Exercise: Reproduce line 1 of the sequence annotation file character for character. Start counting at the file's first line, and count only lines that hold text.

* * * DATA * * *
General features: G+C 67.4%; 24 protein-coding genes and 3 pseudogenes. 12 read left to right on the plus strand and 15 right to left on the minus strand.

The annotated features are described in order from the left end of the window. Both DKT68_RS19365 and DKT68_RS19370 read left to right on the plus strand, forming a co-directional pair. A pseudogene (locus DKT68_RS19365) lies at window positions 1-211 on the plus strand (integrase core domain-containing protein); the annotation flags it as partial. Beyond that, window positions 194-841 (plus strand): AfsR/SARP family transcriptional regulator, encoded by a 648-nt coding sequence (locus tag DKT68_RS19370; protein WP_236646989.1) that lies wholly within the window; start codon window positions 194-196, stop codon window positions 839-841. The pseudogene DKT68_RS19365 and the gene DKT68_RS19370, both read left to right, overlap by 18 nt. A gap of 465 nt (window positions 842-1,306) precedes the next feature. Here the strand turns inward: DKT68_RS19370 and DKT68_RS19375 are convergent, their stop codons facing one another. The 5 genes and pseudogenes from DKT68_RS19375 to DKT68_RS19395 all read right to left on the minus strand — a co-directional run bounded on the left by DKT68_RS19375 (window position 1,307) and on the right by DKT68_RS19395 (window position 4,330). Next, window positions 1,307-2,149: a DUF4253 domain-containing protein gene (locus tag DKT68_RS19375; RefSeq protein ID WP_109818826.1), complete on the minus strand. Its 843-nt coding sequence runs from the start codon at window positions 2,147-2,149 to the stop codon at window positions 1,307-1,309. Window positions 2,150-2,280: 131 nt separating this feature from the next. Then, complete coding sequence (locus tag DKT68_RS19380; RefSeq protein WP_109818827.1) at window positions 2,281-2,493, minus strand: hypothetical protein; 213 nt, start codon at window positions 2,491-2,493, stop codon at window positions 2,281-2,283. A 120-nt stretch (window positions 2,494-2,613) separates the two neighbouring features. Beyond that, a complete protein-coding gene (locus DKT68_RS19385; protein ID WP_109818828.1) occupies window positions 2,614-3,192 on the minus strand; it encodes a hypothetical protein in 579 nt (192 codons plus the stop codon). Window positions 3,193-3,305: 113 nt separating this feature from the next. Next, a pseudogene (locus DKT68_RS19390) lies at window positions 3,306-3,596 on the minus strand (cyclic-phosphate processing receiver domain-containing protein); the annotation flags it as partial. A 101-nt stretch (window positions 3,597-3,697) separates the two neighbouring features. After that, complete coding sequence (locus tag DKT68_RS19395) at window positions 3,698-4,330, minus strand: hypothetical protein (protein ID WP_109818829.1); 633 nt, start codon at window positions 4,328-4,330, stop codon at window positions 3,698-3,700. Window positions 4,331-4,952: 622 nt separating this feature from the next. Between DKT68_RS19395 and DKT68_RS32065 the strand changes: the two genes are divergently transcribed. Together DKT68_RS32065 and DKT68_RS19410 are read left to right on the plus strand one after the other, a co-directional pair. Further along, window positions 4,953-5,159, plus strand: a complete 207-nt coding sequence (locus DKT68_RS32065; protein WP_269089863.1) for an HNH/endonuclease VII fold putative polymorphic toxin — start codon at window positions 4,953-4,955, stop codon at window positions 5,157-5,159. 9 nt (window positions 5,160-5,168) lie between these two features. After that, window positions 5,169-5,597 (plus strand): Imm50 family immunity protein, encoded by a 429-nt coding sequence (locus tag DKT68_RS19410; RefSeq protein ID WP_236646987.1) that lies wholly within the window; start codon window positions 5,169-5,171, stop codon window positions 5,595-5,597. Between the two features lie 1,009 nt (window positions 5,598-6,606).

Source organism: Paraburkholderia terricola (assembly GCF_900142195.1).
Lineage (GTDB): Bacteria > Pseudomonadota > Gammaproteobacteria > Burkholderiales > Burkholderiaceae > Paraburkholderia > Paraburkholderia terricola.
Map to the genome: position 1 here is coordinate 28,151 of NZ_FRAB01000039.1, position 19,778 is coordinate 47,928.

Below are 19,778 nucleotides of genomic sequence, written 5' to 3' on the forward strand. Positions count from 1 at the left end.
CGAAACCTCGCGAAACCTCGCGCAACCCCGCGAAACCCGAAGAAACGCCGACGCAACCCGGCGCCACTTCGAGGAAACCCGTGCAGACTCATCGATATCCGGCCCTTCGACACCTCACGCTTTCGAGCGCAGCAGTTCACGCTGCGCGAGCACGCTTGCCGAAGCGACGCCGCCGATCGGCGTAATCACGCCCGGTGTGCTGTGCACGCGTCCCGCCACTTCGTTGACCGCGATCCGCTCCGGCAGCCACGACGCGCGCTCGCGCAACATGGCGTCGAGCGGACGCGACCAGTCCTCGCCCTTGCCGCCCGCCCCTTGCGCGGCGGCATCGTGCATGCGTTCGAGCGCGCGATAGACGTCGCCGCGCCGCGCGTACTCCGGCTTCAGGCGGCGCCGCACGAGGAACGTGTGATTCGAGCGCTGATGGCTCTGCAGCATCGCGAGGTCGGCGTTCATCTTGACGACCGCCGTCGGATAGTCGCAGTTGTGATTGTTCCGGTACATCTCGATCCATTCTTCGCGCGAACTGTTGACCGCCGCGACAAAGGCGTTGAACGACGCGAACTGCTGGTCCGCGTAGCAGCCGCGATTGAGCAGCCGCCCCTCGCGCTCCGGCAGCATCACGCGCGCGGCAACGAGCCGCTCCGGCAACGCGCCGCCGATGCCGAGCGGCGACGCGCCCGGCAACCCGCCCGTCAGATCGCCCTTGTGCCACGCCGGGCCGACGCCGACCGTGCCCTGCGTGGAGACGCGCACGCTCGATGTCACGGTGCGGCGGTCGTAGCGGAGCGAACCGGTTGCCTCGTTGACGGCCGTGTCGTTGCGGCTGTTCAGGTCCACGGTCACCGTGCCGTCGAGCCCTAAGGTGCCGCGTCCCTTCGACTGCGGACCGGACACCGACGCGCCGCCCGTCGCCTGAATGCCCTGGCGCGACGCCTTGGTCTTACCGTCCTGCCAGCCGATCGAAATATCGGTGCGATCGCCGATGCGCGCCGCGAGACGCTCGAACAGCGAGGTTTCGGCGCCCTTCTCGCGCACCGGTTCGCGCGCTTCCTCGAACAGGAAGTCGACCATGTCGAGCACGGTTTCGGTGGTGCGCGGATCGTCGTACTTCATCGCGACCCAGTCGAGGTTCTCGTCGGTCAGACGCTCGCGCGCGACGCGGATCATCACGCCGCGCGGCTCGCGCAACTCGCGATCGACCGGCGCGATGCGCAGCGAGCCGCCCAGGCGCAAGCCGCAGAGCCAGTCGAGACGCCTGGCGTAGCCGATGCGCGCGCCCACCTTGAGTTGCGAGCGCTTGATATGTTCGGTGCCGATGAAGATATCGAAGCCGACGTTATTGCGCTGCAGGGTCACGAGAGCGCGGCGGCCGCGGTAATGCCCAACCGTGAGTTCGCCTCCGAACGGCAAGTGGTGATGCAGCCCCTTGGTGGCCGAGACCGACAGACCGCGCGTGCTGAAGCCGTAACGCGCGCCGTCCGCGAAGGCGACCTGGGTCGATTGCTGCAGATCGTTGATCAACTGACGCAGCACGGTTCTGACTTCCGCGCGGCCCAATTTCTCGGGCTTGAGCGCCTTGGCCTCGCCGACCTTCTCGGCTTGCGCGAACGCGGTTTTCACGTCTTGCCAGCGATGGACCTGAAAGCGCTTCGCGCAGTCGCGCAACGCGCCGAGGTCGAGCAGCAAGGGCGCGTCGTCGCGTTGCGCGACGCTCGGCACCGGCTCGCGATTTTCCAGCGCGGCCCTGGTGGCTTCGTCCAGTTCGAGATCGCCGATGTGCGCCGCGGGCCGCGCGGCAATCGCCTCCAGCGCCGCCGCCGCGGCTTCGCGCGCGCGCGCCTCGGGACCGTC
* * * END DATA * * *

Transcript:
General features: G+C 67.4%; 24 protein-coding genes and 3 pseudogenes. 12 read left to right on the plus strand and 15 right to left on the minus strand.